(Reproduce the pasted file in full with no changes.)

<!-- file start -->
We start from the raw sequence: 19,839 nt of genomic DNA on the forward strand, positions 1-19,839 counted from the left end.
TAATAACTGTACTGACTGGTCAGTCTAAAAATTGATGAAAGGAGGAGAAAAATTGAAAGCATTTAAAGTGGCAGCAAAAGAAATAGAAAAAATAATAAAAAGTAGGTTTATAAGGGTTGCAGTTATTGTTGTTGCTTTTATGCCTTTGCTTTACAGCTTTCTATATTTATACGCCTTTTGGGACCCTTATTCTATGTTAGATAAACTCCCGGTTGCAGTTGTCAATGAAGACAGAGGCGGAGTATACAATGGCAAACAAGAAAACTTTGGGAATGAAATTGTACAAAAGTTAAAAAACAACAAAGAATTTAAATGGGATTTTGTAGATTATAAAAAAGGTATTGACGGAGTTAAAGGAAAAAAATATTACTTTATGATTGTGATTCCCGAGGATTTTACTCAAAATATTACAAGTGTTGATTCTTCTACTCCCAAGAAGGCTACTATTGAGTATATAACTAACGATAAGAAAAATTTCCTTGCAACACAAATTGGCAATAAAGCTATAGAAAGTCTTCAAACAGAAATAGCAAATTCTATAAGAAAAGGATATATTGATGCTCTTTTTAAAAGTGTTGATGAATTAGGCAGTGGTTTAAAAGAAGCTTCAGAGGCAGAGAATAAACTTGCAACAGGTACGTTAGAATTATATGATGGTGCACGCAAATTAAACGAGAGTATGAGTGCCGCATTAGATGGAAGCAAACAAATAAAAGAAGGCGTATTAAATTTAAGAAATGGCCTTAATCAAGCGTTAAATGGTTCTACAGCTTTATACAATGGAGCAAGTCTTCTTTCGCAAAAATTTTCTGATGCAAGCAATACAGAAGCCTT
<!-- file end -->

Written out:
We start from the raw sequence: 19,839 nt of genomic DNA on the forward strand, positions 1-19,839 counted from the left end.
TAATAACTGTACTGACTGGTCAGTCTAAAAATTGATGAAAGGAGGAGAAAAATTGAAAGCATTTAAAGTGGCAGCAAAAGAAATAGAAAAAATAATAAAAAGTAGGTTTATAAGGGTTGCAGTTATTGTTGTTGCTTTTATGCCTTTGCTTTACAGCTTTCTATATTTATACGCCTTTTGGGACCCTTATTCTATGTTAGATAAACTCCCGGTTGCAGTTGTCAATGAAGACAGAGGCGGAGTATACAATGGCAAACAAGAAAACTTTGGGAATGAAATTGTACAAAAGTTAAAAAACAACAAAGAATTTAAATGGGATTTTGTAGATTATAAAAAAGGTATTGACGGAGTTAAAGGAAAAAAATATTACTTTATGATTGTGATTCCCGAGGATTTTACTCAAAATATTACAAGTGTTGATTCTTCTACTCCCAAGAAGGCTACTATTGAGTATATAACTAACGATAAGAAAAATTTCCTTGCAACACAAATTGGCAATAAAGCTATAGAAAGTCTTCAAACAGAAATAGCAAATTCTATAAGAAAAGGATATATTGATGCTCTTTTTAAAAGTGTTGATGAATTAGGCAGTGGTTTAAAAGAAGCTTCAGAGGCAGAGAATAAACTTGCAACAGGTACGTTAGAATTATATGATGGTGCACGCAAATTAAACGAGAGTATGAGTGCCGCATTAGATGGAAGCAAACAAATAAAAGAAGGCGTATTAAATTTAAGAAATGGCCTTAATCAAGCGTTAAATGGTTCTACAGCTTTATACAATGGAGCAAGTCTTCTTTCGCAAAAATTTTCTGATGCAAGCAATACAGAAGCCTT